Digitalisation is changing our working world, from the work environment to work organisation and co-operation.
Increasing digitalisation also has a substantial impact on small and medium-sized enterprises (SMEs), for instance, on their work environment and organisation as well as their co-operation with customers and suppliers. Products and services as well as the related production and work processes are also changing. There is hardly any sector that remains untouched. Both the contents of work and the production conditions are subject to rapid change due to the fast pace of technological change.
This transformation is not always considered to be positive. Public perception, for instance, often associates digitalisation and (partial) automation of the working world with a supposedly unavoidable loss of jobs. Historically, these concerns are not new. Similar concerns arose in conjunction with the mechanisation and automation of agriculture which, not long ago, accounted for most jobs in Germany. Today, this share is down to less than two percent. However, this dramatic decline did not lead to a corresponding increase in unemployment because new business fields, activities and jobs emerged in industry and the services sector. This change in the organisation of work suggests that the effects of automation and the creation of new activities could also be fairly balanced in the future.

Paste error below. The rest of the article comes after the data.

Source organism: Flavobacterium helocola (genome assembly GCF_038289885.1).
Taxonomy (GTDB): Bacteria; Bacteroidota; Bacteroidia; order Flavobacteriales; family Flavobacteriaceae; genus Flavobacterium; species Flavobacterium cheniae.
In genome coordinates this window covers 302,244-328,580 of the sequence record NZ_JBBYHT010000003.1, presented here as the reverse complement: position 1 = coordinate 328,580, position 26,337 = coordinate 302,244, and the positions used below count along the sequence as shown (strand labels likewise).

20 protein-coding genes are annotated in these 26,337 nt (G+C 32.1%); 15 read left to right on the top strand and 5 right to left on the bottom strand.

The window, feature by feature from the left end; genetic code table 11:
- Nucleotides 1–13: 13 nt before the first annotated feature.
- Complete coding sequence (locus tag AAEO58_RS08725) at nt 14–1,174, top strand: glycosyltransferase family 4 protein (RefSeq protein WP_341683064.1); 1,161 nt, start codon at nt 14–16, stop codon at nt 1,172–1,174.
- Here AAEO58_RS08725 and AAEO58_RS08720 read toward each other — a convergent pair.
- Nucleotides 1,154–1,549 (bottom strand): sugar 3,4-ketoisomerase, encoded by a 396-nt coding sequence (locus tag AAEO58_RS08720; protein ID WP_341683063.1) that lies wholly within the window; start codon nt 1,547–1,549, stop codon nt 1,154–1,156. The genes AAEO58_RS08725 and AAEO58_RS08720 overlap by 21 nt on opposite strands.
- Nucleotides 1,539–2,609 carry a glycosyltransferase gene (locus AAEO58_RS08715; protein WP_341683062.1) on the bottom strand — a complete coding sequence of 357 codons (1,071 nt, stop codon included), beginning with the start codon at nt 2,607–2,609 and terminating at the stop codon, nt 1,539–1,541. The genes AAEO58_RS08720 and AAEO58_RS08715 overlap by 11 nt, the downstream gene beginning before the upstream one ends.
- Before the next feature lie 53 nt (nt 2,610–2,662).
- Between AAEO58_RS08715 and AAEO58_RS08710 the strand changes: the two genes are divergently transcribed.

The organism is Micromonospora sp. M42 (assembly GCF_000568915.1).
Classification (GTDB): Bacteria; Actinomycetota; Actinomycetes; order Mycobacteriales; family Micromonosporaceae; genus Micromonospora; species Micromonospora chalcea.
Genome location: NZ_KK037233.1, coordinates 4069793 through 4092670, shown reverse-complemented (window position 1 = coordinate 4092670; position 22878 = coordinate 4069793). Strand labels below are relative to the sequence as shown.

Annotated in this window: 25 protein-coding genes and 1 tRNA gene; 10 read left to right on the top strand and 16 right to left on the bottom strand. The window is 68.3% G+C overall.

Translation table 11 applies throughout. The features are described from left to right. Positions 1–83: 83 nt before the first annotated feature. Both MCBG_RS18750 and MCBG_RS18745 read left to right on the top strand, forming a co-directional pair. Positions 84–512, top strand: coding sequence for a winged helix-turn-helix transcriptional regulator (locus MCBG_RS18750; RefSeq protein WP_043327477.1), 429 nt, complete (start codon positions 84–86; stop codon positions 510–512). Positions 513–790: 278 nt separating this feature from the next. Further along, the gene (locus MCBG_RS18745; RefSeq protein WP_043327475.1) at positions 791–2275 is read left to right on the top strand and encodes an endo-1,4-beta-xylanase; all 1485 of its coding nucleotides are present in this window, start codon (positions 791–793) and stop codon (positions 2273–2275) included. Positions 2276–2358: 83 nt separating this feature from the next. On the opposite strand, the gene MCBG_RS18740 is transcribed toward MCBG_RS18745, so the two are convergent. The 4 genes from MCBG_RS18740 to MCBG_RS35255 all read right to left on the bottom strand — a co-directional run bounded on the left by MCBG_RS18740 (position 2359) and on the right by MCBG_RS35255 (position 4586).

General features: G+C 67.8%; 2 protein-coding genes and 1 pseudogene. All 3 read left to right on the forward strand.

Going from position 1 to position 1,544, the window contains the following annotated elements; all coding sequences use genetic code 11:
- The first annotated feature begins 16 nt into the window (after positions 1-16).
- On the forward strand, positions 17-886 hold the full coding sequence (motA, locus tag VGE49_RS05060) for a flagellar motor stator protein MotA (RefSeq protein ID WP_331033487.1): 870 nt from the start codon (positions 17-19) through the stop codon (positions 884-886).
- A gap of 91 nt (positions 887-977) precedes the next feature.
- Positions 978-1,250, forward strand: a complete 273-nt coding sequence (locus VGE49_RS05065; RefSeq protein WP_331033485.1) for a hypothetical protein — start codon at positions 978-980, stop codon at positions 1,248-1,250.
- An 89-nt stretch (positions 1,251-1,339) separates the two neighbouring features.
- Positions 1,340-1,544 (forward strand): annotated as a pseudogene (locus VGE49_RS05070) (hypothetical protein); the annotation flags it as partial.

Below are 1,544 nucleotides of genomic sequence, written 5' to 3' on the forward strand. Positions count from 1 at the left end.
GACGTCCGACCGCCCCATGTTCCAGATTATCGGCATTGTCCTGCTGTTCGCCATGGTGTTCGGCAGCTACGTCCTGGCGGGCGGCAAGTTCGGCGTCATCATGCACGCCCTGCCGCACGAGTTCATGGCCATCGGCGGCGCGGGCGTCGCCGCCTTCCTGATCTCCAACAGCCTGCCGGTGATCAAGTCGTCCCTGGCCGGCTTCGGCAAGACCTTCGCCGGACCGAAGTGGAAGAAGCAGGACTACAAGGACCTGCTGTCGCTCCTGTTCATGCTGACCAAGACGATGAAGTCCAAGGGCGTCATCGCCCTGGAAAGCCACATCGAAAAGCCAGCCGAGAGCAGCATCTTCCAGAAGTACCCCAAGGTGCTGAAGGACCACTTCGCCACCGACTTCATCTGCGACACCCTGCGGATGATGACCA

The digital change means both enormous opportunities as well as challenges for employees in all sectors. It is foreseeable that certain activity profiles will no longer exist in a few years whilst other profiles will develop further and a host of new jobs – albeit sometimes in other sectors – will be created at the same time.
Depending on a company’s organisation, the same technical concepts can have very different consequences for the contents and quality of work and hence for employees.
When activities currently performed by humans are replaced almost completely by new digital technologies, there will be a need for highly qualified and well-trained employees, on the one hand, whilst the number of helpers with low qualifications performing simple work will decline, on the other. But innovative technologies can also be aptly used as a tool. In this case, skilled workers who acquire additional skills during the course of digitalisation can continue to work.
If digital technologies are additionally used, the qualifications required from employees are different from those related to automation. Employees must perform more demanding operations and therefore need much higher qualifications. The way in which the working world will change can be influenced in a very targeted manner.